What is NIRVIK scheme? How will it help exporters?
NIRVIK scheme: The ECGC has introduced ‘NIRVIK’ scheme to enhance loan availability for exporters and ease the lending process.
NIRVIK scheme: Export Credit Guarantee Corporation of India (ECGC) has introduced ‘NIRVIK’ scheme to ease the lending process and enhance loan availability for exporters. The details of the scheme were shared by Union Minister of Commerce and Industry and Railways, Piyush Goyal on September 16, 2019 during a press conference. The scheme was announced by the Finance Minister Nirmala Sitharaman on September 14 as a part of measures to boost exports.
Under the new ‘NIRVIK’ scheme, which is also called the Export Credit Insurance Scheme (ECIS), the insurance cover guaranteed will cover up to 90 percent of the principal and interest. The insurance cover will include both pre and post-shipment credit. The Export Credit Guarantee Corporation of India (ECGC) currently provides credit guarantee of up to 60 percent loss.
Enhanced Insurance Cover: Benefits
The main aim behind introducing the scheme was to enhance accessibility and affordability of credit for exporters. The decision will help make Indian exports competitive and make ECGC procedures exporter friendly, benefiting MSME exporters with a new scheme for reimbursing taxes, reduced insurance cost and ease of doing business.
The insurance cover is expected to bring down the cost of credit due to capital relief, less provision requirement and liquidity due to quick settlement of claims and will ensure timely and adequate working capital to the export sector.
Under the ‘NIRVIK’ scheme, the gems, jewellery and diamond(GJD) sector borrowers with limit of over Rs 80 crore will have a higher premium rate in comparison to the non-GJD sector borrowers of this category due to the higher loss ratio.
The ECGC insurance cover will provide additional comfort to banks as the credit rating of the borrower will be enhanced to AA rated account. The increased cover will ensure that foreign and rupee export credit interest rates are below 4 percent and 8 percent respectively for the exporters.
NIRVIK scheme: Key Details
The Finance Ministry has decided to increase the insurance cover for banks up to 90 percent for working capital loans and moderation in premium incidence for the MSME sector to provide additional support to the banks in the wake of a global slowdown and rising NPAs.
The enhanced insurance cover will ensure that foreign and rupee export credit interest rates will be below 4 and 8 percent respectively for the exporters.
It will catalyze the banks to enhance the volume of export credit lending, especially to the MSME Sector with optimal pricing due to capital and risk optimization.
The existing insurance covers issued by the ECGC will continue for the existing customer banks and similar covers will also be made available to all other banks. All standard accounts covered under ECGC on the date of transition shall be eligible for the insurance cover under the ECIS.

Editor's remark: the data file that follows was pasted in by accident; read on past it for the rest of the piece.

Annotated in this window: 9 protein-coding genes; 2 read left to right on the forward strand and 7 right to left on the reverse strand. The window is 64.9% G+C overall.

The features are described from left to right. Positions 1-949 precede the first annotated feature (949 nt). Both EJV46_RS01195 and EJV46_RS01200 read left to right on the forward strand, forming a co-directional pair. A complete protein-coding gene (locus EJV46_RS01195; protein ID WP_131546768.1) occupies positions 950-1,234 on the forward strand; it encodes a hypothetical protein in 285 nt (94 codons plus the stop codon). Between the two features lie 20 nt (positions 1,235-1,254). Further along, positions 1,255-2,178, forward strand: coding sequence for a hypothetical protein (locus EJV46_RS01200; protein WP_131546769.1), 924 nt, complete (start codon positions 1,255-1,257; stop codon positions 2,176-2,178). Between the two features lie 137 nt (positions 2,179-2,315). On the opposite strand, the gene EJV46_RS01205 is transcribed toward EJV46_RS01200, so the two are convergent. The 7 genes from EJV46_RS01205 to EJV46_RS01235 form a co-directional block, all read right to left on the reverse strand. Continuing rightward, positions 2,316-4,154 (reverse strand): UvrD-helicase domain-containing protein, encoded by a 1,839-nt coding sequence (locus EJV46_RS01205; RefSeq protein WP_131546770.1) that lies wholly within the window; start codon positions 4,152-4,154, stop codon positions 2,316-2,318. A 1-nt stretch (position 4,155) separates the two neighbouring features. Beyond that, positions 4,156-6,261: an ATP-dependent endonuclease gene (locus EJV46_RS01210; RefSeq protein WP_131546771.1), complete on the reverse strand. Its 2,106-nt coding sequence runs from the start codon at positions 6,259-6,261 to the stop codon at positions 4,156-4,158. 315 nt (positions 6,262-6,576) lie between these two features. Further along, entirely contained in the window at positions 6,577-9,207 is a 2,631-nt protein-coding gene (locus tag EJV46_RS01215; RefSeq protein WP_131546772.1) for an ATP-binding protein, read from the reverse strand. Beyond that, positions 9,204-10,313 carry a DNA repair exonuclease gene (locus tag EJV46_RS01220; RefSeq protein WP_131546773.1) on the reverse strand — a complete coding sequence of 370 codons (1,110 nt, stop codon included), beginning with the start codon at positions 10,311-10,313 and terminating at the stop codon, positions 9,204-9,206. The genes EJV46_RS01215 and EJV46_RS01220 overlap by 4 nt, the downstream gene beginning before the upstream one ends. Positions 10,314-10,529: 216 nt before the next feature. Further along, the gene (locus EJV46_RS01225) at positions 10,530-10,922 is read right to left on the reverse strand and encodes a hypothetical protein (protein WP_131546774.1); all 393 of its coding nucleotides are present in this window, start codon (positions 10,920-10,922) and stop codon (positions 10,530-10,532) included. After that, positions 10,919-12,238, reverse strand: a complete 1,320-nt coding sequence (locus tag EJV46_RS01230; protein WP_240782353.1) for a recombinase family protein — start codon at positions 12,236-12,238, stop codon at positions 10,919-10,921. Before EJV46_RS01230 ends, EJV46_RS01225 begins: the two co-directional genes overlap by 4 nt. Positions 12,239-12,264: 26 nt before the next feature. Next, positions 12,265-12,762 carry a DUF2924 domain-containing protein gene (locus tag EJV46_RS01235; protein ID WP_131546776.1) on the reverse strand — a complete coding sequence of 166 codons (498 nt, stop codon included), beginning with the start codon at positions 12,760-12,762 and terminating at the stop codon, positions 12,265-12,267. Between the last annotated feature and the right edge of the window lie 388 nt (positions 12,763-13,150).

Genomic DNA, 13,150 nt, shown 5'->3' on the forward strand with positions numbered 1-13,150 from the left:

The insurance cover will include not only the principal outstanding but also the unpaid interest for a maximum of two quarters or the NPA date, whichever is earlier.
The coverage has been increased to 90 percent from the present average of 60 percent for both principal and interest.
It will also cover both pre-shipment and post-shipment advances unlike the present system, where two different documents are issued by the ECGC.
The scheme also aims to simplify the procedure for settlement of claims and provisional payment of up to 50 percent within 30 days on production of proof of end-use of the advances in default by the Insured Bank.
The scheme will be in force for a period of 5-years and on the conclusion, the standard ECGC covers will be made available to the Banks with its regular features.
For accounts with limits below Rs 80 crore, the premium rates will be moderated to 0.60 per annum and for those exceeding Rs80 crore, the rates will be 0.72 per annum for the same enhanced cover.
Further, the scheme will mandate inspection of bank documents and records by ECGC officials for losses exceeding Rs.10 crore as against the present Rs 1crore.
The banks shall pay a premium to ECGC monthly on the principal and interest as the cover is offered for both outstandings.
Other aspects such as seeking approval of limits, monthly declarations with premium, report of default, Lodgment of Claim, extension in due date under Pre-Shipment/Post-Shipment, placing of borrower in Specific Approval List (SAL), Checking of Buyers Specific Approval List (BSAL) and Checking of Restricted Cover Category (RCC) and sharing of recovery will continue as per the existing terms and conditions of cover of ECGC.
The banks will also continue to follow the internal guidelines of the RBI relating to export finance backed by enhanced due diligence on the borrower.
The Export Credit Guarantee Corporation of India (ECGC) is a fully government-owned company that was established in 1957 to promote exports by providing credit insurance services.
The ECGC provides Export Credit Insurance to Banks (ECIB) to protect the banks from losses on account of export credit at the Pre and Post-Shipment stage given to exporters due to the risks of insolvency or protracted default of the exporter borrower.